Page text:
Long-awaited Loft data justify sellside’s odanacatib caution
It is hard to believe that just 18 months ago the oral osteoporosis project odanacatib was Merck & Co’s most valuable R&D asset. Since then safety concerns have hit forecasts, while the rise of Keytruda (pembrolizumab) has overshadowed most other things in the group’s pipeline.
Long-awaited disclosure of data from odanacatib’s 16,000-patient Loft study yesterday confirmed the project’s limited relevance. Not only do earlier safety fears seem justified, further analysis of cardiac events will push US filing out by another six months or more.
Ironically it was Loft, a phase III study, that had turned odanacatib from zero to hero two years ago, when an interim analysis showed the project to prevent fractures. As recently as February 2013 sellside consensus saw 2018 odanacatib sales hitting $1.4bn.
However, Merck’s decision to delay filing was taken as a sign that safety issues needed to be quantified (Merck’s odanacatib caution throws Amgen a bone, February 4, 2013). More data were presented in May, at which point Merck said it hoped to submit odanacatib in the second half of this year.
This will now not take place, the company having decided instead to wait until a blinded extension of Loft allows it to re-analyse major cardiovascular adverse events; US filing will now take place next year, Merck says.
The problem is obvious if a detailed look is taken at the Loft data presented yesterday at the American Society for Bone and Mineral Research (ASBMR) meeting. Specifically, the pivotal programme threw up an imbalance in incidence of stroke, atrial fibrillation, death, the skin condition morphea, and bone fractures.
The numbers of events in the huge trial are relatively tiny – for instance 271 deaths on odanacatib versus 242 on placebo – and none is statistically significant, but all occurred with greater frequency in the active group. There is some discrepancy between the cerebrovascular events reported by investigators and those assessed by the trial’s adjudication committee.
On the efficacy side Merck confirmed that Loft met all four of its primary endpoints, reducing relative risks of radiographically assessed hip fractures by 54%, and clinical hip, non-vertebral and vertebral fractures by 47%, 23% and 72% respectively. This is in line with the efficacy of bisphosphonates, like Merck’s off-patent Fosamax, which are standard of care in osteoporosis.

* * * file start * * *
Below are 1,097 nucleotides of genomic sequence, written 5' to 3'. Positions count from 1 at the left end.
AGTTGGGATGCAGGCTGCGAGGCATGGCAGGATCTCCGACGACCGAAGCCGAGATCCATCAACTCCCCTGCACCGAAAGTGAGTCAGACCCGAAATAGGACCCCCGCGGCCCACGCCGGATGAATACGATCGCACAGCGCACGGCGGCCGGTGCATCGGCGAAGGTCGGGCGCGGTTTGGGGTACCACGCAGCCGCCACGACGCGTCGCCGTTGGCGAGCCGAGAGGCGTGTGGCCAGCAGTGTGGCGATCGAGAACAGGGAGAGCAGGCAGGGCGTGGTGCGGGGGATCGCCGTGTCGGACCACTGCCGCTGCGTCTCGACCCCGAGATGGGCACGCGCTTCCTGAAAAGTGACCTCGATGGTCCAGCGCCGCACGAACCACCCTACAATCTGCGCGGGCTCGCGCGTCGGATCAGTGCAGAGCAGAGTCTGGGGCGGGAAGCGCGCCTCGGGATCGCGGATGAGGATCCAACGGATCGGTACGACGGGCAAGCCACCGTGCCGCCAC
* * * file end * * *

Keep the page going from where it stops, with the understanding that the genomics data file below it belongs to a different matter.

Commercially, therefore, odanacatib’s benefit is limited to the convenience of once-weekly oral dosing and the avoidance of osteonecrosis of the jaw; this is the major side effect of bisphosphonates. However, the Merck project’s own safety issues will surely be scrutinised closely by the FDA.
At present consensus forecasts are for 2020 odanacatib sales to reach $668m, EvaluatePharma computes.
Osteonecrosis of the jaw is also the subject of a warning on the label for Amgen’s anti-RANKL MAb Prolia, an agent that had struggled to make headway, but whose sales benefited from the odanacatib delay.
At the ASBMR meeting Amgen highlighted a new analysis of an open-label extension of Prolia’s pivotal study, showing increases in percentages of women reaching non-osteoporotic T-scores at the lumbar spine and hip over eight years of treatment.
Perhaps even more closely watched is Amgen’s follow-on project, romosozumab, which in a phase II trial showed increases in lumbar spine and hip bone mineral density after one year’s treatment. These increases continued over a second year’s treatment, the company said at the ASBMR.
However, it is romosozumab’s phase III programme, including the 7,000-patient Frame study, that is now investors’ key focus for the project, with data readout expected in 2016. One of the results of odanacatib’s protracted delay therefore is that potential US approval is now timed to occur at roughly the same time as romosozumab’s pivotal readout.
But whatever dynamic this sets up, and whatever doubts might enter the regulators’ minds, there is another spanner in the works, namely that this market is dominated by cheap generics. Without a clear safety or efficacy advantage all the novel agents will underwhelm.